And what did Fr. Alexis accomplish for his people, his church? Russification and assimilation and the effective loss of their unique identity?

And what exactly did those who chose not to follow St Alexis accomplish? Latinization and assimilation and the loss of their Traditions.

Alexandr

Alexander:

Dead on
!

Seraphim
That there is a sui iuris Metropolitan Church of Pittsburgh proves you wrong. It has emerged -- is emerging -- from the period of Latinizations and has retained as a church its unique heritage and traditions. Does the OCA use a Ruthenian recension for the liturgy? In how many of its parishes does one hear Carpathian chant? The sui iuris Church of Pittsburgh is the (in via) triumph of distinctiveness over assimilation (attrition is a separate issue as is self-destruction).
I know of two maybe three oca parishes locally, well within an hour of me, that use prostopinije and darn good prostopinije at that, i believe archbishop job's prostopinije. Far better than what came out of pittsburgh in recent years.

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I think some of the latinizations that Alexandr speaks of that the coal mining rusnak immigrants would have seen in the greek catholic parishes were
no icon screens
rosaries
first communion at age 6 or so
confirmation (not sure on this)
stations of the cross
benediction of the blessed sacrament
those little holy water dishes at the entrance to the church like roman catholic's use
more latin type vestments
latin catechism
indulgences
novenas
statues in the church
julian calender
forty hours devotion
may crownings
low masses (where antiphons were skipped and readings started the liturgy)
spoken liturgies
priests wearing biretta hats
roman catholic titles for priests
confessionals
mandatory celibacy for clergy
no deacons
no readers
no subdeacons
slavonic
and then the Greek Catholic/Byzantine Catholic liturgy looks different today than it did even 5 years ago.

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Originally Posted by Orthodox Pyrohy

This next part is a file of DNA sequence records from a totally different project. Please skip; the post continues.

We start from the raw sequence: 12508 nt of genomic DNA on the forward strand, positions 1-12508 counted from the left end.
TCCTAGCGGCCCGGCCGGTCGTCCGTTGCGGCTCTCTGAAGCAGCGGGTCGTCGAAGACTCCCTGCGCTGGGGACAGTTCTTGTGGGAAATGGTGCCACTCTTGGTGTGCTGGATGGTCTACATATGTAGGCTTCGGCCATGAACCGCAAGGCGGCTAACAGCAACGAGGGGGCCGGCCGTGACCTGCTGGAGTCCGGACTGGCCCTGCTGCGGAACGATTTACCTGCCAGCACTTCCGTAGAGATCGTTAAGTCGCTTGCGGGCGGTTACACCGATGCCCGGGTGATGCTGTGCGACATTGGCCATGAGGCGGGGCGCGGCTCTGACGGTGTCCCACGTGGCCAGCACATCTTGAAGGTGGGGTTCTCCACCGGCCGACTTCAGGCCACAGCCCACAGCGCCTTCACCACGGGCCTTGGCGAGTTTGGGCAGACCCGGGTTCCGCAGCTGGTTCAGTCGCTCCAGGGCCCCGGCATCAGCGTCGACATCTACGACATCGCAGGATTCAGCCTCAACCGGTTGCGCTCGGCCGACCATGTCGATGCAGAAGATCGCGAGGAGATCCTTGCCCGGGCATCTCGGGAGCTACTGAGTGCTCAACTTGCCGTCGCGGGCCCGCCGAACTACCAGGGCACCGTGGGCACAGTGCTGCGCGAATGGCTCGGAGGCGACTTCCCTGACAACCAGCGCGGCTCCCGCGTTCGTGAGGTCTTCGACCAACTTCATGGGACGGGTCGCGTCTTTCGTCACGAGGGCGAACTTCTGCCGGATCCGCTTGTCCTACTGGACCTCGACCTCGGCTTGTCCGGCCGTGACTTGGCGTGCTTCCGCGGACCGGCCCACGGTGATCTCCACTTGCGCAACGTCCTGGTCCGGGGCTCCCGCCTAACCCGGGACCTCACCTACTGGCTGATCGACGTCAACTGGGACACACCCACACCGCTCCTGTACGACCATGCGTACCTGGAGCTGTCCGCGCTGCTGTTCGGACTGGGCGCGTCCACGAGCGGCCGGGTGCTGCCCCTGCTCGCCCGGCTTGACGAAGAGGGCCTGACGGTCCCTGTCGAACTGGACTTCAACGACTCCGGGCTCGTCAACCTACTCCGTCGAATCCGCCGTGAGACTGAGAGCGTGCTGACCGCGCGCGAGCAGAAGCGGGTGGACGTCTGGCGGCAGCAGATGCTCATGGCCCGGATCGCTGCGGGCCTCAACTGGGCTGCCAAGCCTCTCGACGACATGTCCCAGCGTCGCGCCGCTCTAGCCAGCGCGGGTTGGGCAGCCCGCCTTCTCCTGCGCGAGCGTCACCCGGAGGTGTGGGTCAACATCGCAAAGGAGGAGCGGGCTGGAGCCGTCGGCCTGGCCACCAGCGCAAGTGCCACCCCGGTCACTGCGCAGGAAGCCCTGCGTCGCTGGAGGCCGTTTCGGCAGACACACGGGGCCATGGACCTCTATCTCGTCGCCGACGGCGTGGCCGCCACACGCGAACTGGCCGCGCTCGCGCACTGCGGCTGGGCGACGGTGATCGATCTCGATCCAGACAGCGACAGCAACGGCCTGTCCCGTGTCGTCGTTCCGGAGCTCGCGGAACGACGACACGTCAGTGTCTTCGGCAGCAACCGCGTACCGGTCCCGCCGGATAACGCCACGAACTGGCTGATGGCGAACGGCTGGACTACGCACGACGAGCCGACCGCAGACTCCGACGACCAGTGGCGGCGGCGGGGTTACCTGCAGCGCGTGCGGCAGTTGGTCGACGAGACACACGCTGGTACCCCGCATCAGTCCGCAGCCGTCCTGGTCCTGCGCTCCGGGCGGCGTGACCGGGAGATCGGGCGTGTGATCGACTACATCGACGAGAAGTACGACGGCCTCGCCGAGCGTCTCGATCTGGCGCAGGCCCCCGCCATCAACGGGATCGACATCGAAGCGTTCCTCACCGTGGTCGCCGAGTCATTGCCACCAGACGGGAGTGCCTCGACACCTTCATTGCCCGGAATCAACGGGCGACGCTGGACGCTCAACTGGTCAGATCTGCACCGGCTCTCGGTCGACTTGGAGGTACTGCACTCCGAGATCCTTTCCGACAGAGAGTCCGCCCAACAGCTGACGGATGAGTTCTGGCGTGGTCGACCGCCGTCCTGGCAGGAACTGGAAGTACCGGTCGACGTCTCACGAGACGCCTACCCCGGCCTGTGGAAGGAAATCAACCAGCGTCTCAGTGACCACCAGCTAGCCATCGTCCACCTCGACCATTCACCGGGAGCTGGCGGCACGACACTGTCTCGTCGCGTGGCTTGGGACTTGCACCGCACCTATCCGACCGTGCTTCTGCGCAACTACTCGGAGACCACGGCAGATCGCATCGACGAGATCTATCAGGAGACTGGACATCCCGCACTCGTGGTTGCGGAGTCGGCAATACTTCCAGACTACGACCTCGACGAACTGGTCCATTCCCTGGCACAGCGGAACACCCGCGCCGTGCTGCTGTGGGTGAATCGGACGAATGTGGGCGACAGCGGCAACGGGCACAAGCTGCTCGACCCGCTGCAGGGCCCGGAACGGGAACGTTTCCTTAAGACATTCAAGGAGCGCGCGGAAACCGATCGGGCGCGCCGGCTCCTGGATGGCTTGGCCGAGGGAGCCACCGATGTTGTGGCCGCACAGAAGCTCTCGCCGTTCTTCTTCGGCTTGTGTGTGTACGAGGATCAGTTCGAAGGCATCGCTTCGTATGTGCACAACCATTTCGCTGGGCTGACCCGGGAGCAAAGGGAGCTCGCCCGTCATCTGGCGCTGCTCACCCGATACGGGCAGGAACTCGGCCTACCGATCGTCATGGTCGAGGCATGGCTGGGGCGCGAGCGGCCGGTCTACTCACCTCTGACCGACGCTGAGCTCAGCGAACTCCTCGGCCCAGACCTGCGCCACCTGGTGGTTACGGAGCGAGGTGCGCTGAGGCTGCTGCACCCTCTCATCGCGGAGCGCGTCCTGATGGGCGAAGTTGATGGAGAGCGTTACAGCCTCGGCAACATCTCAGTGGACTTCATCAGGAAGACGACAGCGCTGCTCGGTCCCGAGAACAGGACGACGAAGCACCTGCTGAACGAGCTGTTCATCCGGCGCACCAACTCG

I know of two maybe three oca parishes locally, well within an hour of me, that use prostopinije and darn good prostopinije at that, i believe archbishop job's prostopinije. Far better than what came out of pittsburgh in recent years.
Good for them. Have they retained it from the start or is it a recovering of their heritage? Is it not the case that most OCA Rusyn parishes have not retained the Carpathian chant? Do they all not use a Russian recension of the liturgy? What is "archbishop job's prostopinije"? If it's as good as you say, "pittsburgh" should consider it. And though I'm not a fan of the RDL promulgations, much of the resultant chant is a legitimate and faithful rendering of prostopinije. [BTW, the book is teal, I believe it is flawed in some settings and its exclusive imposition: it is a "tyrant" but not a "terror". Are you familiar with it?]

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Originally Posted by Slavipodvizhnik
Where will they hear, for example, Preterp'vyj? It sure won't be Munhall.
Is this so: no singing of Preterp'vyj in Munhall?

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Originally Posted by Orthodox Pyrohy
I think some of the latinizations that Alexandr speaks of that the coal mining rusnak immigrants would have seen in the greek catholic parishes were
no icon screens
rosaries
first communion at age 6 or so
confirmation (not sure on this)
stations of the cross